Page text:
|Poprepublic.tv IT List Awards||Favourite Australian TV Show||Won|
|2012||Logie Awards||Most Popular Reality Program||Nominated|
|Poprepublic.tv IT List Awards||Favourite Australian TV Show||Won|
|2013||Logie Awards||Most Popular Light Entertainment Program||Nominated|
|Most Outstanding Light Entertainment Program||Won|
|Cosmopolitan Fun, Fearless, Female Awards||TV Personality (Dannii Minogue)||Nominated|
|TV Tonight Awards||Best Reality Show (Australian)||Nominated|
|Poprepublic.tv Awards||Favourite Australian TV Show||Won|
|Favourite Concert Tour of 2013 (The X Factor Live Tour)||Nominated|
|2014||AACTA Awards||Best Reality Television Series||Nominated|
|Logie Awards||Most Popular Light Entertainment Program||Nominated|
|Cosmopolitan Fun, Fearless, Female Awards||TV Personality (Dannii Minogue)||Nominated|
|Screen Producers Australia Awards||Reality Television Production||Nominated|
|TV Tonight Awards||Best Reality Show (Australian)||Nominated|
|Worst Male (Redfoo)||Nominated|
|2015||AACTA Awards||Best Reality Television Series||Nominated|
The Xtra Factor
The Xtra Factor was a companion show that was broadcast after the main live shows. In series one, The Xtra Factor was broadcast on Network Ten and hosted by Chloe Maxwell. After The X Factor was revived for a second series in 2010, Natalie Garonzi became the new host of The Xtra Factor on the Seven Network's digital channel 7Two. The show was not renewed when The X Factor returned for a third series in 2011. The voiceover for both series of The Xtra Factor was Nicholas McKay.
The show featured behind-the-scenes footage of The X Factor and the emotional responses of the contestants after the judges commented on their performances. A celebrity panel was usually featured, who gave their opinions on the contestants. The judges and contestants also answered phone calls from viewers, while Facebook statuses, tweets, and SMS messages appeared on screen. The Xtra Factor also showed extra auditions, bootcamp performances and the judges' houses performances.
During the finalists time on The X Factor, The Xtra Factor camera crew followed the finalists about during their day. The footage which was filmed throughout the week would be broadcast once the show went live, once a week. There would also be an exclusive interview of the act which had been eliminated during that week of the show, and an exclusive interview with the winner and their mentor.
The X Stream
The X Stream was an online live streaming show that was broadcast via The X Factor 's official website during the series four live performance shows on Monday nights. The show began on 17 September 2012 and was hosted by series three finalist Johnny Ruffo. The X Stream featured behind-the-scenes footage of the green room where contestants stay before and after their performances, a view of them waiting backstage as well as the contestants' responses after the judges commented on their performances. They also answered questions from viewers via Twitter. The X Stream did not return in 2013.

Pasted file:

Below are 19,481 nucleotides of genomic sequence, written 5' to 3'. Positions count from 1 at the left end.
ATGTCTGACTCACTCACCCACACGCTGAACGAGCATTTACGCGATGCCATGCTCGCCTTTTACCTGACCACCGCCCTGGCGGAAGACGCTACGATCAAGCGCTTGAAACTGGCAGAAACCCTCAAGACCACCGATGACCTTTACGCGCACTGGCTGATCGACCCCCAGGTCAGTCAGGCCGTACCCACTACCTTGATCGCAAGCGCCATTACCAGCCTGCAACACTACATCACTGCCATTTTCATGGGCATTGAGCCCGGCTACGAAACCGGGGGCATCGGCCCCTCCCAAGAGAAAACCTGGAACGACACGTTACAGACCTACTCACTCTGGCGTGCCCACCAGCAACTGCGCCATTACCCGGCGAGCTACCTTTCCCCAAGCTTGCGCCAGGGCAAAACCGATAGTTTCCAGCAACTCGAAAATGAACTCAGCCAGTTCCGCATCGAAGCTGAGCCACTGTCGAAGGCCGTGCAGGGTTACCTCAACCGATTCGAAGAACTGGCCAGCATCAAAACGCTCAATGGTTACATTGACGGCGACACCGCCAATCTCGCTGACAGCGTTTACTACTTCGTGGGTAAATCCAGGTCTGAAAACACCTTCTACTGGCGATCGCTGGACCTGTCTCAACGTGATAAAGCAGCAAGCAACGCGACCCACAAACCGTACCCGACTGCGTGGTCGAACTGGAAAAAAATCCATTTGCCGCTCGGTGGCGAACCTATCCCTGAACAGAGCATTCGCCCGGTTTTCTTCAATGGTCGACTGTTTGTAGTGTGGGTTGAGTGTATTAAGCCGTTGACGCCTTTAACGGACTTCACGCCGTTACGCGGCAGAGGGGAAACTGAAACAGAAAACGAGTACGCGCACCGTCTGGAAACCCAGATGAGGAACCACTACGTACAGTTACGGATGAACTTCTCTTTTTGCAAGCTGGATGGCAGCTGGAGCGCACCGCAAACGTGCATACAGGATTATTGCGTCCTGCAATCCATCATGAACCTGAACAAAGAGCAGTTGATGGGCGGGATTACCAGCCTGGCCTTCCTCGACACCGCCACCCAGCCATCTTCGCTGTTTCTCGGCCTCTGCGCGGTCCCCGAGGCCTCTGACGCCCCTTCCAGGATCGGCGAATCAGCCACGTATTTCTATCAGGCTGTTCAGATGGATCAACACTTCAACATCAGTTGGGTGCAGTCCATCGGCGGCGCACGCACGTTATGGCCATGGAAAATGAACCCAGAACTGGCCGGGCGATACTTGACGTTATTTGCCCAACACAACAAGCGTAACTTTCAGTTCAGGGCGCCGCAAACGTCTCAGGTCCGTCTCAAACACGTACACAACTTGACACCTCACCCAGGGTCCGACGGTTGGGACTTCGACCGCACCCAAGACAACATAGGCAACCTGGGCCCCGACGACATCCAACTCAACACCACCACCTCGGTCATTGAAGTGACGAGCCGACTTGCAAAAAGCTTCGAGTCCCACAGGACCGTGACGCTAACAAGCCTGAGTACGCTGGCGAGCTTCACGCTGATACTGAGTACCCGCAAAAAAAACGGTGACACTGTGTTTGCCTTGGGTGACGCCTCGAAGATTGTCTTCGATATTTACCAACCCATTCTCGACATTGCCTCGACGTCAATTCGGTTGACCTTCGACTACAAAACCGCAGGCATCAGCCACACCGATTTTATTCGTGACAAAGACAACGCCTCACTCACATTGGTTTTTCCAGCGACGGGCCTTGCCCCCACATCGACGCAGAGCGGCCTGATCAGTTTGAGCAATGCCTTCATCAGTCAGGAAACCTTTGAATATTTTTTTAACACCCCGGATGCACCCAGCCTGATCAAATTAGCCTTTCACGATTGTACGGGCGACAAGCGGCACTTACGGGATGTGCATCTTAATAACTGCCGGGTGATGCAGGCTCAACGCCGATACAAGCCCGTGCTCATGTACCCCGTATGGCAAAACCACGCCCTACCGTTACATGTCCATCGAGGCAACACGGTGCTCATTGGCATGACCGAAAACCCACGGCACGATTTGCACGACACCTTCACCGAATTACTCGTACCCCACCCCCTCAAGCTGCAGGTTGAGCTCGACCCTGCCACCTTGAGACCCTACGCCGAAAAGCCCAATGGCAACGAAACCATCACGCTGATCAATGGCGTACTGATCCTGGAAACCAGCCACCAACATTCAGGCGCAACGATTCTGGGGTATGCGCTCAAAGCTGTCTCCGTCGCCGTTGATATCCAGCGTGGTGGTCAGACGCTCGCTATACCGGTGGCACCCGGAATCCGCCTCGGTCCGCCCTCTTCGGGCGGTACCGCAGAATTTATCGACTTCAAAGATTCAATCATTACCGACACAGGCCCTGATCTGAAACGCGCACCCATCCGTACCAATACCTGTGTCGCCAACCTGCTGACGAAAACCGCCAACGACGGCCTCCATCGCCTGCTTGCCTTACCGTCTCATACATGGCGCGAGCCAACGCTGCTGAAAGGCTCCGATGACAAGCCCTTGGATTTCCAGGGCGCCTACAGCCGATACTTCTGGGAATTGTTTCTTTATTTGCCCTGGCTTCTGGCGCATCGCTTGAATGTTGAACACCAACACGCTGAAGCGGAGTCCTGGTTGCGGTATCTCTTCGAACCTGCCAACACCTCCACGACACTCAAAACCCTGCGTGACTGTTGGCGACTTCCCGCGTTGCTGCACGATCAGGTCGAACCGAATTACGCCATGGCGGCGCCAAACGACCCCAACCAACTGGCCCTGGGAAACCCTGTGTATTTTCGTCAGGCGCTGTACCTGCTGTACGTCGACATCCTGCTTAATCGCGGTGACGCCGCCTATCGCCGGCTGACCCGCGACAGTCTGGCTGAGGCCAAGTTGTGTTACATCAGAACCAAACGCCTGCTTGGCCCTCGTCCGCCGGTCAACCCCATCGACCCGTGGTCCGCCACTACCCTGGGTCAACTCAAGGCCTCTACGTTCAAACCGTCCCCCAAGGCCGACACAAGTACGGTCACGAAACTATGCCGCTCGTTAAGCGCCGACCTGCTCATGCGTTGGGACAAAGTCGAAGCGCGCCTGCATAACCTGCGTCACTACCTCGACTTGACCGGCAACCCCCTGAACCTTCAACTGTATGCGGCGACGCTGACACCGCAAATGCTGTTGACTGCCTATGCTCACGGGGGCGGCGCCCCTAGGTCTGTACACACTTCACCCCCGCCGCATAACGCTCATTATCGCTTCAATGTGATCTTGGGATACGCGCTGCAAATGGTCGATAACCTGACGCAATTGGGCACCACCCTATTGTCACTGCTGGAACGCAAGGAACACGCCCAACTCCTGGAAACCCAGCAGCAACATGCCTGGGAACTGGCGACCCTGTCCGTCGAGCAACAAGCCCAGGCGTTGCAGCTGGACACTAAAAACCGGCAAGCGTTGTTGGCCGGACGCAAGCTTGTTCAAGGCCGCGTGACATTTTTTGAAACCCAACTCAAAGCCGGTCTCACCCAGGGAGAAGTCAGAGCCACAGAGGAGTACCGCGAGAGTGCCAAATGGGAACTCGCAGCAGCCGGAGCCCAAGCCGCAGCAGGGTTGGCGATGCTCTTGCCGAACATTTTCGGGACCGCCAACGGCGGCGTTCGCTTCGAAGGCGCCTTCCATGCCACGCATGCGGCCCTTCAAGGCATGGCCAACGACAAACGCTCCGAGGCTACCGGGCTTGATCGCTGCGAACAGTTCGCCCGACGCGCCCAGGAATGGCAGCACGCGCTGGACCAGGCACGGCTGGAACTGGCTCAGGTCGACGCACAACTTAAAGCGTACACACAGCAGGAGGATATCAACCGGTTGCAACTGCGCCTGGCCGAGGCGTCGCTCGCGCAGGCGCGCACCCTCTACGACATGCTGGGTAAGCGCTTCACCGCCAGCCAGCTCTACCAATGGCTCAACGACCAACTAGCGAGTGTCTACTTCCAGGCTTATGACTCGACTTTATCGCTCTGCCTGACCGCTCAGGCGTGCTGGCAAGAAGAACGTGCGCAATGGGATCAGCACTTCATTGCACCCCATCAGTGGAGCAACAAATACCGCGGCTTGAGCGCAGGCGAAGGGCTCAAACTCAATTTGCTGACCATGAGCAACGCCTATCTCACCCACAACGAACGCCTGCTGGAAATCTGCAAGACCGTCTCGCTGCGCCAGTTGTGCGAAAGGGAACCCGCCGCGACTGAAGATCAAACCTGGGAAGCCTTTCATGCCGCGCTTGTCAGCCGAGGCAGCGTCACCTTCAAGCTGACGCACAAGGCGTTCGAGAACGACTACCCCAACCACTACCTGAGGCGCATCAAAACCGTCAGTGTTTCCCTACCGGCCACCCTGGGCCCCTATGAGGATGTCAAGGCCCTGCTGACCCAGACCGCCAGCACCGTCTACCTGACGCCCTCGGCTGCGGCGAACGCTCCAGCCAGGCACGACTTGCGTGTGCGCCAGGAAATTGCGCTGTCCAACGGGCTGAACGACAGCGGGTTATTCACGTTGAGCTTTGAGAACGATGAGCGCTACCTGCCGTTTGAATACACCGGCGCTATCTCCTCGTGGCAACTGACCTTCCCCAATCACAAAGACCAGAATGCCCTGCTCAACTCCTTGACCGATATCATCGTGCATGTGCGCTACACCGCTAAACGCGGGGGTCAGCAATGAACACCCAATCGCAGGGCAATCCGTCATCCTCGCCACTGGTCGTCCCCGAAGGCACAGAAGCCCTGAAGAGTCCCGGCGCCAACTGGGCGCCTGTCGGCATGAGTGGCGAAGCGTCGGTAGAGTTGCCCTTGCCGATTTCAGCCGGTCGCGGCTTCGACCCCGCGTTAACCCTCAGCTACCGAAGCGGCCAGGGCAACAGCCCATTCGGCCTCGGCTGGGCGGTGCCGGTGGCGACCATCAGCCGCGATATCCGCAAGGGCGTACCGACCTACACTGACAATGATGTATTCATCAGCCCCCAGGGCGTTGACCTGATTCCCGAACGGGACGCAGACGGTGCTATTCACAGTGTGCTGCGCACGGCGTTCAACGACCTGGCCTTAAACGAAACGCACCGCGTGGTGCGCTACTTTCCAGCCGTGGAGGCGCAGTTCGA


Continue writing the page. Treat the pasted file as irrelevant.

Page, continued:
The Fan Factor
The Fan Factor is an online show that is hosted by comedy duo Luke & Wyatt. It began on 13 August 2014 and features an all-access pass to The X Factor. The hosts also answer questions and complete challenges that viewers have sent in. New episodes are released via The X Factor 's official website on Wednesday nights.
Music releases by The X Factor contestants
In November 2011, series three winner Reece Mastin became the first contestant to reach number one on the ARIA Singles Chart with the winner's single. To-date, Mastin is the most successful contestant, having released two top-five albums and three number-one singles (two in Australia and one in New Zealand). Series four winner Samantha Jade was the second contestant that topped the ARIA Singles Chart with the winner's single. Contestants have also achieved success on the New Zealand and South Korean charts.
After the winner of The X Factor is declared, their winner's single would be released onto iTunes. A few weeks later, their debut album would be released, which would contain their winner's single and cover versions of songs they performed as a contestant on the show. Since series three, the contestants' weekly performances are released onto iTunes for a limited time only, which lead to a number of downloads and in some cases their performances appear on the ARIA Singles Chart.
The top twelve finalists of the fourth series recorded a cover of Carly Rae Jepsen's "Call Me Maybe" as a charity single, in aid of Sony Foundation's You Can program which aims "to build specialised and age-appropriate youth cancer centres across Australia". The single was released on the iTunes Store on 18 September 2012. It marked the first time finalists on the Australian version had released a charity single. The show's second charity single, a cover of Pharrell Williams' "Happy", was also released to help raise funds for the You Can program. It was recorded by the top six finalists of the sixth series with Australian pop group Justice Crew and released on the iTunes Store on 29 September 2014.
|Country / Region||Channel|
- Le Marquand, Sarrah (15 July 2013). "X Factor judge Dannii Minogue is the sister doing it for herself". News.com.au (News Limited). Retrieved 27 July 2013.
- "FremantleMedia Australia / Productions / Entertainment / The X Factor". FremantleMedia Australia. Retrieved 24 August 2012.
- "Seven brings back X Factor". Australian Associated Press (AAP). Australian Broadcasting Corporation (ABC). 17 May 2010. Retrieved 23 August 2012.